Perinatal Loss: Funding to Expand Peer Support

There is a clear gap of support for perinatal loss in Vermont. These events include when a baby has died in pregnancy through the first year of infancy. Historically, perinatal loss has been a hidden or disenfranchised grief, and thus not adequately supported by the community. Yet, we know that parents facing perinatal loss are at much greater risk for perinatal mood and anxiety disorders compared to non-bereaved parents. Empty Arms Vermont is the only statewide organization that provides comprehensive peer support for any family in Vermont facing pregnancy or infant loss.

The Alliance supports the Empty Arms effort to secure one-time funding of $40,000 for two years to expand operational capacity so that the organization has the personnel resources and time to scale up its programs and develop a long-term plan for sustainable funding.

Result: Funding not secured

Despite strong support from both the House Human Services and Senate Health and Welfare Committees and a very active advocacy effort, the FY25 Budget did not include one-time funding to support the development of Empty Arms Vermont, an organization that provides peer support to families around the state that have suffered a loss during the perinatal period.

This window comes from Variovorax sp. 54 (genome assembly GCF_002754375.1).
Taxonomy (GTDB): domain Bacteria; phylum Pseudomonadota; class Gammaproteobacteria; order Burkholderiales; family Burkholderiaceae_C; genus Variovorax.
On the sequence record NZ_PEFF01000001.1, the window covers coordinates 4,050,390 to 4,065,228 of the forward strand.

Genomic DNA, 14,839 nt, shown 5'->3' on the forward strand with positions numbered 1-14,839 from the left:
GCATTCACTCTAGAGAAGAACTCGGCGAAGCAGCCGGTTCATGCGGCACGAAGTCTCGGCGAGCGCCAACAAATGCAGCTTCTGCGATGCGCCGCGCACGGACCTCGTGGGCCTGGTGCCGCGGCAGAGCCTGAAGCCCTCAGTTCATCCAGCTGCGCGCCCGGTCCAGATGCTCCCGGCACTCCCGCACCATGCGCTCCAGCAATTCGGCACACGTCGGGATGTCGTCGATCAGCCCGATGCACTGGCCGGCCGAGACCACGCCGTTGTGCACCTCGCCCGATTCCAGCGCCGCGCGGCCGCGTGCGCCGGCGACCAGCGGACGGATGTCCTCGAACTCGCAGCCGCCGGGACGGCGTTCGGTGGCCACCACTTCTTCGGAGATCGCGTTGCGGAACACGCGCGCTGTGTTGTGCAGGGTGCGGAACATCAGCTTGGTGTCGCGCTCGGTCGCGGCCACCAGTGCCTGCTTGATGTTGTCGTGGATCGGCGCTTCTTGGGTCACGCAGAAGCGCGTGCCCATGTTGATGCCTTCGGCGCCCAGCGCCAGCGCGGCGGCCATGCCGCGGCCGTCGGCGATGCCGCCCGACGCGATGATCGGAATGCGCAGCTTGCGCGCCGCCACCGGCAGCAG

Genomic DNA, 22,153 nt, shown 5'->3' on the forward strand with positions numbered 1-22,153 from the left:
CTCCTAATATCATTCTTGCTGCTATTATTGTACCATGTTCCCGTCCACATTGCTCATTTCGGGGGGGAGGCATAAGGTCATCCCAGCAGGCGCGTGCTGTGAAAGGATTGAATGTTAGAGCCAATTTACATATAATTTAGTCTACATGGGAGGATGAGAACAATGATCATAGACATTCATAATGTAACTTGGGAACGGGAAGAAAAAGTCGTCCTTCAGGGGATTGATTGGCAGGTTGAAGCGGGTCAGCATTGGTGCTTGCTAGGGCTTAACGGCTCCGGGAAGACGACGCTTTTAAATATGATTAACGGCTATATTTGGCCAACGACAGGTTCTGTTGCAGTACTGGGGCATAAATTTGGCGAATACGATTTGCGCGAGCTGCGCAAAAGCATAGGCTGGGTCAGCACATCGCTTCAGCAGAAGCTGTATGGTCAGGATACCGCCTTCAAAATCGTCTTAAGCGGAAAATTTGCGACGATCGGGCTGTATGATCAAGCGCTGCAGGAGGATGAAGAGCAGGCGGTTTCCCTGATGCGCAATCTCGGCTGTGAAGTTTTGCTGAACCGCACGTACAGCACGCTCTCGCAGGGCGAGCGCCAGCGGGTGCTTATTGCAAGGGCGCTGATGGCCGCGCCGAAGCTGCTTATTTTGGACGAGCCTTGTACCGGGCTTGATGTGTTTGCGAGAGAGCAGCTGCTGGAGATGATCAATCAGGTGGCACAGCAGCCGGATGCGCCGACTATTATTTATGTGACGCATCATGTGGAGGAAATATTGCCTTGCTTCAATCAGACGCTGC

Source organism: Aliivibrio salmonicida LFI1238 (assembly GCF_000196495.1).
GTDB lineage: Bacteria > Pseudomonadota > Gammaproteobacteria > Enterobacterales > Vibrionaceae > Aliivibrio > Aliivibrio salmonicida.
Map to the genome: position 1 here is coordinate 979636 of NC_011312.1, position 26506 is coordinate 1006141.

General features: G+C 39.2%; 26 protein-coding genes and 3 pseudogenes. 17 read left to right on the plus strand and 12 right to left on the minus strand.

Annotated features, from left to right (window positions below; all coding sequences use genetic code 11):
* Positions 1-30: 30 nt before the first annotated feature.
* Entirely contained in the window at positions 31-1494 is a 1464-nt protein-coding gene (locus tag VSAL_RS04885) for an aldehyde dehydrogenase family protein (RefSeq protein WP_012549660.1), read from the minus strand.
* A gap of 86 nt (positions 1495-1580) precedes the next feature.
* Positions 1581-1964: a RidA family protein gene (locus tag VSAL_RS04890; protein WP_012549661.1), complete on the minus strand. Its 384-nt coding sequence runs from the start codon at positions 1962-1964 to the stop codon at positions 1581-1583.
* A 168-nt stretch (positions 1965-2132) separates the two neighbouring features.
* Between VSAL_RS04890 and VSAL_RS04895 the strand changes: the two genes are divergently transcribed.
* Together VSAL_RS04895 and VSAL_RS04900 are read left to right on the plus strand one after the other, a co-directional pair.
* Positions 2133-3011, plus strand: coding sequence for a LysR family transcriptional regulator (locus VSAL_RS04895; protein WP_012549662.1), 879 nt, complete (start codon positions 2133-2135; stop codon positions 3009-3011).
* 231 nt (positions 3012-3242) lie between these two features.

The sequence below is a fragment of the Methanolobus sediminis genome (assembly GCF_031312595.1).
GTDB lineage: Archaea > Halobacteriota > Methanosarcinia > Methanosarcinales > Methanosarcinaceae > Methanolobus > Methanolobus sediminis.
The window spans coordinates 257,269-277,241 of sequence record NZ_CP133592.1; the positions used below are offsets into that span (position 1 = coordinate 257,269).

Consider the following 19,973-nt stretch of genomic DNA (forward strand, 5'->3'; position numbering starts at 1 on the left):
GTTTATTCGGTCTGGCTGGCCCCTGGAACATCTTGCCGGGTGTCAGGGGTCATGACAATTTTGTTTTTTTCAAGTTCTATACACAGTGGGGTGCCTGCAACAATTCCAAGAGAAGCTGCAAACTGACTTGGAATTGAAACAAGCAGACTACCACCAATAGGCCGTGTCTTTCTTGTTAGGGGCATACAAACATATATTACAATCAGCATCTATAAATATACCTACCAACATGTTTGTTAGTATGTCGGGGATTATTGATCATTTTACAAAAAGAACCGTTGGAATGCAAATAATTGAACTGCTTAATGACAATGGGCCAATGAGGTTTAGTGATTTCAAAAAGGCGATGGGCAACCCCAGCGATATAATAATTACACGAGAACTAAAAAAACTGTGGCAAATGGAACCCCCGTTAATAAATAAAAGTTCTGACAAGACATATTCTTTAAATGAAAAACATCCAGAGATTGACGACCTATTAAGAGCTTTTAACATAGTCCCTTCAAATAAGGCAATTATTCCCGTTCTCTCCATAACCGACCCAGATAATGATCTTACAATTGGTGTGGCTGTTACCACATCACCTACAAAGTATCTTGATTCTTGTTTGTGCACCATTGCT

Advocacy continues by both Empty Arms and legislators seeking state funding for the program through other sources.

Lead Organization: Empty Arms Vermont

Data and Talking Points

  • Bereaved birthing parents have four times greater odds of major depression and seven times greater odds of post-traumatic stress disorder than non-bereaved birthing parents. 
  • Untreated perinatal mood and anxiety disorders account for an estimated $48 million in societal costs in Vermont. The state, insurers, and families bear this cost. Supporting comprehensive support services for perinatal loss ultimately decreases the incurred costs for untreated mental illness.
  • Social support plays a role in buffering the effects of trauma and in mediating stress after bereavement.
  • An intervention that allows mothers to express their emotions and retell their stories helps to decrease depression, self-blame, and trauma.